Quality assessment of diagnosis and antibiotic treatment of infectious diseases in primary care: A systematic review of quality indicators.
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To identify existing quality indicators (QIs) for diagnosis and antibiotic treatment of patients with infectious diseases in primary care.
A systematic literature search was performed in PubMed and EMBASE. We included studies with a description of the development of QIs for diagnosis and antibiotic use in patients with infectious diseases in primary care. We extracted information about
(1) type of infection;
(2) target for quality assessment;
(3) methodology used for developing the QIs; and
(4) whether the QIs were developed for a national or international application.
The QIs were organised into three categories:
(1) QIs focusing on the diagnostic process;
(2) QIs focusing on the decision to prescribe antibiotics; and
(3) QIs concerning the choice of antibiotics.
Eleven studies were included in this review and a total of 130 QIs were identified. The majority (72%) of the QIs were focusing on choice of antibiotics, 22% concerned the decision to prescribe antibiotics, and few (6%) concerned the diagnostic process. Most QIs were either related to respiratory tract infections or not related to any type of infection. A consensus method (mainly the Delphi technique), based on either a literature study or national guidelines, was used for the development of QIs in all of the studies.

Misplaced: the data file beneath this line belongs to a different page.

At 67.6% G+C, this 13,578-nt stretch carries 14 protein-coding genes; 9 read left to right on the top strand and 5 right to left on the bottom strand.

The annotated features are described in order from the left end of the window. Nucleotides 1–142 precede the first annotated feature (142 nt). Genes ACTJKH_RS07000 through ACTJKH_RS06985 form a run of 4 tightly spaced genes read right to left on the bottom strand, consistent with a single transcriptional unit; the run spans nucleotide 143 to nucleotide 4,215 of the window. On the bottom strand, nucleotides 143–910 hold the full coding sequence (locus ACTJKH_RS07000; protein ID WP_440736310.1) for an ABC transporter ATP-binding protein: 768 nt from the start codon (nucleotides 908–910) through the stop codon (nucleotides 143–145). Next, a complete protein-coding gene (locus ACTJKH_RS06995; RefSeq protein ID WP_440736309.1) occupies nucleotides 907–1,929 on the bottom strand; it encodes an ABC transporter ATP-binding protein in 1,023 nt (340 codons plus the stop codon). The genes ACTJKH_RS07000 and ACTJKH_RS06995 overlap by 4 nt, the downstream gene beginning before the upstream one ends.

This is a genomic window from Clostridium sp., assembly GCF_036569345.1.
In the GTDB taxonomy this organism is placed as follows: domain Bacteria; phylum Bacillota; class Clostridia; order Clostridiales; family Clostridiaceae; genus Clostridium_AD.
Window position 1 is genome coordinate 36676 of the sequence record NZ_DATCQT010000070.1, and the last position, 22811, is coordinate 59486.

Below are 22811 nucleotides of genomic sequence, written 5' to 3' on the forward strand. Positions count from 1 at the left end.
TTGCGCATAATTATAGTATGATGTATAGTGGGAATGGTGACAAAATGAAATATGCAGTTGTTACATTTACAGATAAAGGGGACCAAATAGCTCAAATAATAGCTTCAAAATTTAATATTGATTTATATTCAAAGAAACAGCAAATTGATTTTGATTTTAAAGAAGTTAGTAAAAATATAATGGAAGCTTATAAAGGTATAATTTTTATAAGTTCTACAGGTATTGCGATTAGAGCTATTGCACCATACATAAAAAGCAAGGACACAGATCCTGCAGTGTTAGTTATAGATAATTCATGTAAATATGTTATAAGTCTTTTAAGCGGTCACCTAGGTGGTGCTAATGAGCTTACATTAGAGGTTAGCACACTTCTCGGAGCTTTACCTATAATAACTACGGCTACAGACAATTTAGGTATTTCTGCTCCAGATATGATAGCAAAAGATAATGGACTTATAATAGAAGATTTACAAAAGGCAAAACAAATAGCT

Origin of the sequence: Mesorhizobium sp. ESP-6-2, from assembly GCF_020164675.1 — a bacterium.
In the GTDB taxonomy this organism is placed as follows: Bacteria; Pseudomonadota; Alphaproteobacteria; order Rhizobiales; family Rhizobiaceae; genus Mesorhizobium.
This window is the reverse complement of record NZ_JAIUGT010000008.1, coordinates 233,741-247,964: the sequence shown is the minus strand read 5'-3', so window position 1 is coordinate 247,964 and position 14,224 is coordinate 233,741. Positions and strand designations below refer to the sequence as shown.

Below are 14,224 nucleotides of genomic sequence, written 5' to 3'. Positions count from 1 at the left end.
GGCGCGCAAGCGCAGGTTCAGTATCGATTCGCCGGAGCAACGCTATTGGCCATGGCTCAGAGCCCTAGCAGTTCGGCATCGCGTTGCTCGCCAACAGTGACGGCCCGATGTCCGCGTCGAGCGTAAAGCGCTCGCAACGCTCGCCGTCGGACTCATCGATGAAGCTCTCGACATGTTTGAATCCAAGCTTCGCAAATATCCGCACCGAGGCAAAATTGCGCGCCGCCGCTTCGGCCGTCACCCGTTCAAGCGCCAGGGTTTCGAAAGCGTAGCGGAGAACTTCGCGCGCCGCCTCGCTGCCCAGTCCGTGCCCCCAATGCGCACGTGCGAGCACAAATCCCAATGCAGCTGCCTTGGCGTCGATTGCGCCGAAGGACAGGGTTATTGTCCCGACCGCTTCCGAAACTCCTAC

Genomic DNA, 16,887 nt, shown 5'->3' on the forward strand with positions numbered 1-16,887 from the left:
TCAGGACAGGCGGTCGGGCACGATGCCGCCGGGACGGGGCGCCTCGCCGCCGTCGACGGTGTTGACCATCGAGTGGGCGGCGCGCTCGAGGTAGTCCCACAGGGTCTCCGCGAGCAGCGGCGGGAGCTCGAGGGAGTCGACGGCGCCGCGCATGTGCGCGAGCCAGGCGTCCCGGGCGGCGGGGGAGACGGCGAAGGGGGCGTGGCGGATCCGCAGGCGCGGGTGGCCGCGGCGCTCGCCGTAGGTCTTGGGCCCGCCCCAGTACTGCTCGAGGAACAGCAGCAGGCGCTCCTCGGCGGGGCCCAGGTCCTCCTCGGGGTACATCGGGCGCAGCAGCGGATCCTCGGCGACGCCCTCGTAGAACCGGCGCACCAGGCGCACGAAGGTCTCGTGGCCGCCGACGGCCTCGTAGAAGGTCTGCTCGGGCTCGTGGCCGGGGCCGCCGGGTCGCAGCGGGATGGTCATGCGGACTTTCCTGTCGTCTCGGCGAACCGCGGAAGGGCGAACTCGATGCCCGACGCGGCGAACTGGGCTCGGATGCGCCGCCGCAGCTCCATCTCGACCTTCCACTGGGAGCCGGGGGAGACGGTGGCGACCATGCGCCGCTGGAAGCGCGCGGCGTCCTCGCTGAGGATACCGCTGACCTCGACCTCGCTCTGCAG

The small number of existing QIs predominantly focuses on the choice of antibiotics and is often drug-specific. There is a remarkable lack of diagnostic QIs. Future development of new QIs, especially disease-specific QIs concerning the diagnostic process, is needed.
In order to improve the use of antibiotics in primary care, measurable instruments, such as quality indicators, are needed to assess the quality of care being provided. A total of 11 studies were found, including 130 quality indicators for diagnosis and antibiotic treatment of infectious diseases in primary care. The majority of the identified quality indicators were focusing on the choice of antibiotics and only a few concerned the diagnostic process. All quality indicators were developed by means of a consensus method and were often based on literature studies or guidelines.
This document has been peer reviewed.